Friday, April 6, 2012

High Park - Praktica LLC

HighPark Emu
Pentacon Praktica LLC - Pentacon 50mm ƒ/1.8 - Polypan F
Developed in HC-110 Dilution B
Good Friday, and time to use my Praktica LLC with Pentacon 50mm ƒ/1.8 M42e lens.  You probably remember me posting about the High Park Zoo using this camera and lens, but using B&W film.  Excellent results, super sharp lens, great bokeh and out of focus rendering, and a very simple operation to it. 
The only thing is, I was shooting B&W, and using some very sharp B&W film, Polypan F 50. Excellent film, with a very thin base, but gives incredibly well toned results throughout. Contrasty, but still with enough shadow detail to stand out.
Kodak Signet 35C - Kodak Ektar 44mm ƒ/3.5
Polypan F Developed in Rodinal 1:100
The only issue with it, is the lack of Anti-Halation backing.  Granted, this can be a boon instead of a problem, considering that the blooming highlights can be used for artistic merit, although some do not like this phenomenon at all.  I don't mind it, and in fact, I really like it on certain images, such as this recent image I took of a tree and let the camera over-expose the photo a touch.  Of course, with the bright shiny backing plate, it causes a little more blooming than with a black backing plate.  I also find it gives a touch more shadow detail, well light in the shadows, than on a black backing plate.Now back to the fact that I decided to also shoot some colour film as well.  I loaded the camera with some Fujifilm Superia 200ISO film, and was very surprised to see some very lovely results!  The lens, as I have come to expect now, is very sharp, and renders the colour beautifully.  The out of focus area is smooth, and pleasing to the eyes, without giving you that "Swirly" bokeh type that is excellent when taking portraits.
Checking The Grate
Pentacon Praktica LLC - Pentacon 50mm ƒ/1.8 - Fuji Superia 200
I don't, as of yet, develop my own C-41 images, but I must admit, I want to start.  I have been getting them done at Walmart, and sure they are cheap/inexpensive, but at the expense of having my negatives coming back scratched, or with big blobs/fingerprints smattered all over them.  The fingerprints aren't too big an issue, as I wash the film when I get it back, but it is the scratches.  And I know that it is getting scratched at Walmart, because the film I'm getting back is from Factory rolled cans, and coming out of cameras that I have put countless rolls of B&W through without scratches to the negatives. 
Anyway, enough of my rant on about Walmart.. 
One of the first shots I took with the colour film on this camera was this image to the left.  I was on my way back from the car, with my son (as seen in above image) in tow who wanted to go get his Kodak Brownie Bullet II 127 snapshot camera that I gave him.  It was loaded with some Efke 100R film as well, which actually the negatives from it look fantastic, and I'm just trying to figure out a way to scan them in.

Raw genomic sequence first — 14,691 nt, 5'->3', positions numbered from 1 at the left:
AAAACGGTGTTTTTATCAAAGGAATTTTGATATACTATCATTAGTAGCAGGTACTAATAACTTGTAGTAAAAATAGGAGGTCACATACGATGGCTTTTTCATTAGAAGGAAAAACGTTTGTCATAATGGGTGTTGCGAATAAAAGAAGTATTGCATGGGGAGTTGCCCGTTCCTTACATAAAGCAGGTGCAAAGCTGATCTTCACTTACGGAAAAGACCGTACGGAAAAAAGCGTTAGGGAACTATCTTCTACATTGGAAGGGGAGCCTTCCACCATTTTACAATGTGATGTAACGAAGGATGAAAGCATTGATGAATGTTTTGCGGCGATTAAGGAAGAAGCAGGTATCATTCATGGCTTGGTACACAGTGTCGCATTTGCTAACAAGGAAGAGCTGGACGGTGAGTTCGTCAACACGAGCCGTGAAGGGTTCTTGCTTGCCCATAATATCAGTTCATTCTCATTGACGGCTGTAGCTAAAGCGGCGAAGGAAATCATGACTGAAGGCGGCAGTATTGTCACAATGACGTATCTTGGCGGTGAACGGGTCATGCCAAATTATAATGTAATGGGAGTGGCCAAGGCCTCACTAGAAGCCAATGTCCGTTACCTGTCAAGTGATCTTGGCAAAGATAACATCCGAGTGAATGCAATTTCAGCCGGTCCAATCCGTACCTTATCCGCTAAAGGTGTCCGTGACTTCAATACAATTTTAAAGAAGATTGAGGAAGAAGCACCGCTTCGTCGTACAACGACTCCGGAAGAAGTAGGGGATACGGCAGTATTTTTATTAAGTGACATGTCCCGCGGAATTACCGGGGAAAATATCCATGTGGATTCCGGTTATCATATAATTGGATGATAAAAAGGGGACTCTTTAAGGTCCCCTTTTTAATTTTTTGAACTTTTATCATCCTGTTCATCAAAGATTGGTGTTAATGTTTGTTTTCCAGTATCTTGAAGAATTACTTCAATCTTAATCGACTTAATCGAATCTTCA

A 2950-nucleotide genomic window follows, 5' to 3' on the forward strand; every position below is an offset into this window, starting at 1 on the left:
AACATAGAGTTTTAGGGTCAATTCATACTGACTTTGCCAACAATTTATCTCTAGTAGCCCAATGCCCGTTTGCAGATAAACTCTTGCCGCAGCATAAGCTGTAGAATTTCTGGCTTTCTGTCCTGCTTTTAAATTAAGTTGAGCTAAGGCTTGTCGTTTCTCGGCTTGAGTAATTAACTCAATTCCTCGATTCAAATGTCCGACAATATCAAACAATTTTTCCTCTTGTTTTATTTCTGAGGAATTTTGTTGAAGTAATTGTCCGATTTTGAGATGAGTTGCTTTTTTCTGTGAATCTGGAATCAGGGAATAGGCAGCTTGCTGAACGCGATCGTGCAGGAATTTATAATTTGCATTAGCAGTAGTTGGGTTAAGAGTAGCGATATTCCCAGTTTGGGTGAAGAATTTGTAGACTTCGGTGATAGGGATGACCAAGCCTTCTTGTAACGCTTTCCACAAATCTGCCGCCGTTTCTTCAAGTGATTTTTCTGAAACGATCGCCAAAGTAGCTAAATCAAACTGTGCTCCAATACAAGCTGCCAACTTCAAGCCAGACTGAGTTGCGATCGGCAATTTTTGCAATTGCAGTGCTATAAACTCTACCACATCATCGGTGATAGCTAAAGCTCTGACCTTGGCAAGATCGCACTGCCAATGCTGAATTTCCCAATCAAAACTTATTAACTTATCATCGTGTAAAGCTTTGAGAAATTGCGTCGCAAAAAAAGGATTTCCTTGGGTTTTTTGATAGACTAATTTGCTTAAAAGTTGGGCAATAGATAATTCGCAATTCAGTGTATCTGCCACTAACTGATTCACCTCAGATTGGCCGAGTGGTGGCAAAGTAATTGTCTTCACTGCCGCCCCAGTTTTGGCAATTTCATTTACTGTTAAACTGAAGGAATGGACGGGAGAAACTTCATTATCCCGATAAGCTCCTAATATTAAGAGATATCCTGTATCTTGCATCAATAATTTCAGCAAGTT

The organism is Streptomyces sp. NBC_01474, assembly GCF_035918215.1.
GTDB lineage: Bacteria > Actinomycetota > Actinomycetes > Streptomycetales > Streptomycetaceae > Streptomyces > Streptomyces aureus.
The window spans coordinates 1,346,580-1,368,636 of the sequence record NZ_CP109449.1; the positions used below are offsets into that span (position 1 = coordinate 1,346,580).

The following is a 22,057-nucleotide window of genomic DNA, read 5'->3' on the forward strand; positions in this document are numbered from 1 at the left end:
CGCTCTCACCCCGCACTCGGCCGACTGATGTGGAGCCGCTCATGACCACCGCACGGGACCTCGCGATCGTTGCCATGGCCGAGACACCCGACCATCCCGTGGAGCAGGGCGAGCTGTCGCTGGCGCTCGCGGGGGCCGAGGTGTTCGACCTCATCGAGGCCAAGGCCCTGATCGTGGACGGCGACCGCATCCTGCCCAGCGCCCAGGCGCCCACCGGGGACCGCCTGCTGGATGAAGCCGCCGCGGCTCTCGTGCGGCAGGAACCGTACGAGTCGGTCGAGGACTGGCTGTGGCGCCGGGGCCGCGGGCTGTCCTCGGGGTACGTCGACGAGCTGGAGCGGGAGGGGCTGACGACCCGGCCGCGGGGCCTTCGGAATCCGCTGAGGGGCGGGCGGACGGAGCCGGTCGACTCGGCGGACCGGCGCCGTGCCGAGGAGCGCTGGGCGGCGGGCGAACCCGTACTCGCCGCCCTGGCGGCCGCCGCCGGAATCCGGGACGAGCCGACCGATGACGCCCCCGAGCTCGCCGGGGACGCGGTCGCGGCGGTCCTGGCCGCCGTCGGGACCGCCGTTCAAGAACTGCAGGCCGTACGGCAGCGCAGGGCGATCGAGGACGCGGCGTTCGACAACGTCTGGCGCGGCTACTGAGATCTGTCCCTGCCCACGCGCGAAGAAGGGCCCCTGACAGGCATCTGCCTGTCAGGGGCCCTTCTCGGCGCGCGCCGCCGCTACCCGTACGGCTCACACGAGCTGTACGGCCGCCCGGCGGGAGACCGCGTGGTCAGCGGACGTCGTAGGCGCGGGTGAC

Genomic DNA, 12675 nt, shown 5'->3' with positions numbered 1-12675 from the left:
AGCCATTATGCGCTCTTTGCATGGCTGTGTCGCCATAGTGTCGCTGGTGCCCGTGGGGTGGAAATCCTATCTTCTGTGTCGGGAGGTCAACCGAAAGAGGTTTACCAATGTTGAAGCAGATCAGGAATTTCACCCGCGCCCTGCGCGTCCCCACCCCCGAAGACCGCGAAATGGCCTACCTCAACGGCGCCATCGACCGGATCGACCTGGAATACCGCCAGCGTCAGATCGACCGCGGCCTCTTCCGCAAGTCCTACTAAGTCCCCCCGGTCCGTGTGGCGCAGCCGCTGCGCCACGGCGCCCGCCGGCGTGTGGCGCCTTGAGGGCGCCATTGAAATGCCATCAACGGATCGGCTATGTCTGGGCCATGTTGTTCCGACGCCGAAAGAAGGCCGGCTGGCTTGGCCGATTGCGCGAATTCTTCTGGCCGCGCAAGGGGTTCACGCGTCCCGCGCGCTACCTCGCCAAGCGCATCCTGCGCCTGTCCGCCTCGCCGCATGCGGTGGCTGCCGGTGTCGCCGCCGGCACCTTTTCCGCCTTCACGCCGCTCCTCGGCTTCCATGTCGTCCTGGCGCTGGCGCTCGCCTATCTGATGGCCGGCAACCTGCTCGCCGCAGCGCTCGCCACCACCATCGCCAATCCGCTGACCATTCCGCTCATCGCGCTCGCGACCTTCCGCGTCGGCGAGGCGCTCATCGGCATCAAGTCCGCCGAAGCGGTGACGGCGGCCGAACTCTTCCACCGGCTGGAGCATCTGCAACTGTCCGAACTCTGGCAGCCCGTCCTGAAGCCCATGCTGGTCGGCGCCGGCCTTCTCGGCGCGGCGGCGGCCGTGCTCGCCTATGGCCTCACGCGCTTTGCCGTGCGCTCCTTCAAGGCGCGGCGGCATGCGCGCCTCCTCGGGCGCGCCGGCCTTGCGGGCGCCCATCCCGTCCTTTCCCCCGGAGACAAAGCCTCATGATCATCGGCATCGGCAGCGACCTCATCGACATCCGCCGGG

Bicycle PostI really have grown fond of 127 film, as it's not the same size of 120, yet gives a larger image than 35mm.  Sadly, it's so freaking expensive!  I want to get more of it, as my son really enjoys using those cameras, and I'm hoping that it becomes a little more common to see.  Sadly, I do not see that happening though. 
Back on track to the Pentacon lens, though.  I remember shooting my Praktica L2 last year through the month of July, and ONLY shooting my Praktica L2, trying the different lenses I had for it, and putting roll after roll after roll through it.  Pretty much every roll I put through it was Colour film, and I don't remember getting the clarity of the images I took on my LLC compared to the L2.  I'm almost positive that it has to do with the lenses I was using, as compared to the camera I was using, considering they are technically almost identical, except for the LLC having a, albeit non-working, light meter. 
Without a functioning on-board light meter, I have to do all the exposure mathematics manually in my head, or using a hand-held meter.  Personally, as much as I like to use a hand-held for really tricky shots, most times sunny ƒ/16 works perfectly.  I employed my light meter (A Gossen Luna-Six Pro) a couple of times during the day, but for the most part, it was almost entirely just shot by eye. 
I'm still very impressed with this Fuji Superia film.  It came out really well, considering it is just a, really cheap, consumer grade film.  In fact, this isn't even real Fuji Superia, but rebranded Drug-Store film.  So it could very well be Fujicolor film instead of Superia.   Since it has the Fuji markings, I know it is definitely Fuji Film, but whether it is Fujicolor or Superia I am not sure.

Until next time, keep those shutters firing!


  1. Hey I really love your stuff, it's seriously great. Last year I was given a fujica stx-1 (which works quite well) and a praktica llc. The lens that came with the llc is totally damaged and doesn't work at all. Do you know what lenses I could get that would are compatible with the llc?

    1. Hey Jack Dobinson. I really don't understand why I don't get emails about comments on my blog, quite annoying.
      Sure you've already figured it out, but any M42 lens will work with your Praktica LLC as long as it has the AUTO-STOPDOWN pin, or an unobtrusive M42 mount.
      A lens like the Carl Zeiss Tessar 50mm ƒ/2.8 Post-War classic will not work, as the base of the mount will actually impede the stop down lever plate in the mount and keep the camera from firing. Literally jamming up the camera!